How Flight of the Conchords Outlasted the Hipster
“Despite breaking out at a specific cultural moment – an era during which America, at any rate, was seething with ironic hauteur and fetishised authenticity – [the Flight of the Conchords’] penchant for loving parody turned out to be evergreen in ways no one suspected,” Lili Loofbourow writes for news magazine The Week.
“Seven years after leaving their show and three years after their last tour, Flight of the Conchords’ 2016 summer tour sold out almost instantly, forcing them to add five extra concert dates to accommodate fans at venues including Mountain View’s Shoreline Amphitheater, a behemoth built on a landfill and rimmed by the eerie Google campus. It seats 22,500.
“You can imagine my surprise when I learned I’d be seeing them there – this charming duo I’d associated with torn wallpaper act breaks, crappy production values, and a resolutely analog sensibility. The giant lifeless heart of Silicon Valley? What had the Conchords become?
“It’s a question that has plagued the group since it began. You’ll recall that the hipster constituted a slippery category back in the aughts (when people still cared about that kind of thing), but most people agreed on his telltale phrase: ‘I knew them before they were cool.’ The question driving a lot of cultural coverage back then was how (not when) a band or comedian would sell out, and coverage of Flight of the Conchords while they were still on TV reflects this. ‘Will success spoil Flight of the Conchords?’ Maxim wondered. ‘Can Flight of the Conchords avoid the fact that they are fully fledged music superstars?’ asked the Guardian. While no one would admit to being a hipster, many shared this sense that creative faculties get shallower and shinier the more time someone spends in the spotlight. Seven years is a long time, and it’s hard to get shinier than a Googleplex-adjacent amphitheatre.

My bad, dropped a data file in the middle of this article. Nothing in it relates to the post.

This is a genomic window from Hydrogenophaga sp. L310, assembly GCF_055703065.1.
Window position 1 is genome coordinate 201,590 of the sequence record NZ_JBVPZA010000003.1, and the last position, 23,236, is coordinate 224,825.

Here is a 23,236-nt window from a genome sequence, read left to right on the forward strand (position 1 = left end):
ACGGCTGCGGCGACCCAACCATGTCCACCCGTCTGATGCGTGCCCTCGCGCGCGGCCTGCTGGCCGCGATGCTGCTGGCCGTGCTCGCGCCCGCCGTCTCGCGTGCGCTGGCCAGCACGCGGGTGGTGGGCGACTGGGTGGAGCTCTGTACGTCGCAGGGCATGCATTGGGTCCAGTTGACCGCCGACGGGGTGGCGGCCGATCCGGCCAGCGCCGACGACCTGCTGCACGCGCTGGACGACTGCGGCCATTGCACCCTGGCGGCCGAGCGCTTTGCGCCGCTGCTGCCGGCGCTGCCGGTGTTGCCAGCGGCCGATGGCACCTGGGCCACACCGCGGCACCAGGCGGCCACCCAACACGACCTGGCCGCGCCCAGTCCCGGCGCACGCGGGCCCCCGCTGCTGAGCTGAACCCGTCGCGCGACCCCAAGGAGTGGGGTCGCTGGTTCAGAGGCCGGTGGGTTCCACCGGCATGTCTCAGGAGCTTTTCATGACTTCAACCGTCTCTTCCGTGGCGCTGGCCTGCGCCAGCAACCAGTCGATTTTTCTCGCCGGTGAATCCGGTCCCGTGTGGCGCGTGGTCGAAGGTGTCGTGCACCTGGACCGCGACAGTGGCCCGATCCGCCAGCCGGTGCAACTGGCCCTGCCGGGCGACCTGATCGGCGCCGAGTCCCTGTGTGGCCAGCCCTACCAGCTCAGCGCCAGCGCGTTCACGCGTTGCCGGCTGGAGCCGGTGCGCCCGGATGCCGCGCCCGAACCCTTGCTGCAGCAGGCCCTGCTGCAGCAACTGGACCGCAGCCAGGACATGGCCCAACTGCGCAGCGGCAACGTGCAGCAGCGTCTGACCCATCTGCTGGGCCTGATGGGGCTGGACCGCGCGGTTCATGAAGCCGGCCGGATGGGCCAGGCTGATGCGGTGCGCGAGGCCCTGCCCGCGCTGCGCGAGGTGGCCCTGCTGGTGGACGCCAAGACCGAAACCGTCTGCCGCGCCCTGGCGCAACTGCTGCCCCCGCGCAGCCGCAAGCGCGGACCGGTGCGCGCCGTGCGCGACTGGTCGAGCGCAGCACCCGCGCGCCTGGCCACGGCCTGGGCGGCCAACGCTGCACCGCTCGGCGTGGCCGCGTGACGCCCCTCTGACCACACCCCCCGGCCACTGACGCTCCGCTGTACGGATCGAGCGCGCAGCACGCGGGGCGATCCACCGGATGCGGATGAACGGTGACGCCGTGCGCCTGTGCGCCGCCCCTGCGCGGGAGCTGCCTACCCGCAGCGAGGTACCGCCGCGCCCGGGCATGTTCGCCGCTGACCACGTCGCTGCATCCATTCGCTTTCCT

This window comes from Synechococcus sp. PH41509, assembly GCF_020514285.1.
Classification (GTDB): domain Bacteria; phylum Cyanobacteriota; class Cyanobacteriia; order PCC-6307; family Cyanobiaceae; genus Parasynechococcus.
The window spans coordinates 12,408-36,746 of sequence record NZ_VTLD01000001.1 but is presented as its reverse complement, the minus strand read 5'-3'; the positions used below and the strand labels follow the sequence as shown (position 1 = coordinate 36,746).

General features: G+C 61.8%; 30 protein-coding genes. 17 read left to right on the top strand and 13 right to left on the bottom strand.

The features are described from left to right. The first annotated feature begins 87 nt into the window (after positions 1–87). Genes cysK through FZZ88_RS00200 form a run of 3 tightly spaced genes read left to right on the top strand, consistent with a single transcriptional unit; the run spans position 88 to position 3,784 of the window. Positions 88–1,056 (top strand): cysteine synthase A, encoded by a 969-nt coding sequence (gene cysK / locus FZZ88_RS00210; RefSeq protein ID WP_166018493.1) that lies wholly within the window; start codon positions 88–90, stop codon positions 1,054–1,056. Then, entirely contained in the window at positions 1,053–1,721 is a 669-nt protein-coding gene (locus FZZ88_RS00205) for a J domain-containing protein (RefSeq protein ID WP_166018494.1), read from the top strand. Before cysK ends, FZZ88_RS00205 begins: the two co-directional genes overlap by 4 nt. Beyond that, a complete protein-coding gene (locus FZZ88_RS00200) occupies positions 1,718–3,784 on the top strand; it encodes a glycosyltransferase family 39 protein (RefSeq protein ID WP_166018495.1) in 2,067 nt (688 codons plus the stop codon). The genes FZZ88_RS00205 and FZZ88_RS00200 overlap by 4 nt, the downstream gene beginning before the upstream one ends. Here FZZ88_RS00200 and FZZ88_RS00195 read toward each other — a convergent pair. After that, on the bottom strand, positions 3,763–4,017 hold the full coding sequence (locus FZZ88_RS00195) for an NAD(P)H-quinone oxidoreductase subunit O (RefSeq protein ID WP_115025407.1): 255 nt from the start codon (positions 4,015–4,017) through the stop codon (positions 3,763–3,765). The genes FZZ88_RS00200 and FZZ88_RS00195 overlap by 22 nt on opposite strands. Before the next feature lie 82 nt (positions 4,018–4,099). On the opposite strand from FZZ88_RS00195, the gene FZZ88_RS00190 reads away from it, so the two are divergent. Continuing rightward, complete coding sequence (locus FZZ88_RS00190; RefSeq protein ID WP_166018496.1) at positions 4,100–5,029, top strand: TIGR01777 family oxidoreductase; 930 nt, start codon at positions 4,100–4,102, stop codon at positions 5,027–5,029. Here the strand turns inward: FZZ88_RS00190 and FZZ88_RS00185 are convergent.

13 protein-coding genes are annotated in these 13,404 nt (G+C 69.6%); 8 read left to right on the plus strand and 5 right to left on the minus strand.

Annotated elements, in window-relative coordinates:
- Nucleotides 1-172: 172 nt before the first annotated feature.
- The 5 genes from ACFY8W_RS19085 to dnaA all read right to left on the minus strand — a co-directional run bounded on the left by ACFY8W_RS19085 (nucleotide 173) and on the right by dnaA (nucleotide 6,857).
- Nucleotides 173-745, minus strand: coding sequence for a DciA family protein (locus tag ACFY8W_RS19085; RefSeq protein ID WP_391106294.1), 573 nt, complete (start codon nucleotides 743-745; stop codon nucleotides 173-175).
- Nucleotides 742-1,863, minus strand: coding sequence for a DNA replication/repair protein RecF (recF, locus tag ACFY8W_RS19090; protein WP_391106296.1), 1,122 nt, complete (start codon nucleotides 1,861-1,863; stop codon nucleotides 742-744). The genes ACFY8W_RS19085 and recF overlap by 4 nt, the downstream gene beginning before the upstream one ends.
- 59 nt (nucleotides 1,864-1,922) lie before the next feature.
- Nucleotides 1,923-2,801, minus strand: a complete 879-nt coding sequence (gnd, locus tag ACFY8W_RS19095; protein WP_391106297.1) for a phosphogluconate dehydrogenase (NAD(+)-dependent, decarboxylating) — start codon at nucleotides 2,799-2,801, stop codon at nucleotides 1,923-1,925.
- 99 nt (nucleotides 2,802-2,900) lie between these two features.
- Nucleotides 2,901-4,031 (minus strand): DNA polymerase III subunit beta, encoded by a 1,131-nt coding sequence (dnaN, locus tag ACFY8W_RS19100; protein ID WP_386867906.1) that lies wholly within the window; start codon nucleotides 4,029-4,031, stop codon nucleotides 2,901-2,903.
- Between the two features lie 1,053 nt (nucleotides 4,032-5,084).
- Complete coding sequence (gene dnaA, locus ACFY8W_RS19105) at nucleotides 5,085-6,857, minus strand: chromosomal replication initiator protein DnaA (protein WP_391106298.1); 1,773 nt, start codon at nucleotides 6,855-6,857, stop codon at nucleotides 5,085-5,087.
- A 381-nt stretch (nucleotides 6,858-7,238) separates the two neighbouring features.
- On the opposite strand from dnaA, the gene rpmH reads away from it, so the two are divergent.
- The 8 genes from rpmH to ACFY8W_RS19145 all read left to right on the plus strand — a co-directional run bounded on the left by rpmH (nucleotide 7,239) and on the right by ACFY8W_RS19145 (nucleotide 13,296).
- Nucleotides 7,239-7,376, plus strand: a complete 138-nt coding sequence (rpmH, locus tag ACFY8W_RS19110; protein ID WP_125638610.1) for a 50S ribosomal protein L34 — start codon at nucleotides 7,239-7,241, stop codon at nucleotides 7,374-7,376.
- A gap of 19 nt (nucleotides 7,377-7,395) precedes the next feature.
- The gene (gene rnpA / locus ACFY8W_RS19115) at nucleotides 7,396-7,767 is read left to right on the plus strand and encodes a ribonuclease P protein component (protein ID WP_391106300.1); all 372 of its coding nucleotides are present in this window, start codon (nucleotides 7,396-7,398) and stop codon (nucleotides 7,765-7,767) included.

“The early aughts needn’t have worried: FOTC has figured it out. The guys are pretty resistant to celebrity’s siren songs, and they’ve slowly and thoughtfully scaled up their tolerance to fame and their act. Their improv still feels fresh. Their act still feels intimate. They’ve rejected the crappier attributes of fame without being squeamish about giving fans what they want, whether it’s pinup material in Maxim or showing up to interviews in a crop top.
“They cleverly use their aging (and ours) to pivot to their newest material: ‘We’ve grown older and we’ve started to appreciate jazz music,’ Bret says, introducing an effective and extremely loving parody of Tom Waits, ‘Shady Rachel’. (Of their new stuff, it’s possibly their best, secondly only to ‘Seagull,’ an homage to yacht rock.)
“It’s easy to see why rumours of a FOTC movie keep catching fire: The guys have held onto the real thing. Their impressions are razor-sharp, their vocals show huge range (McKenzie’s especially), and their comic timing is better than ever (Clement’s in particular).
“They seem sellout-proof.”
Original article by Lili Loofbourow, The Week, July 5, 2016.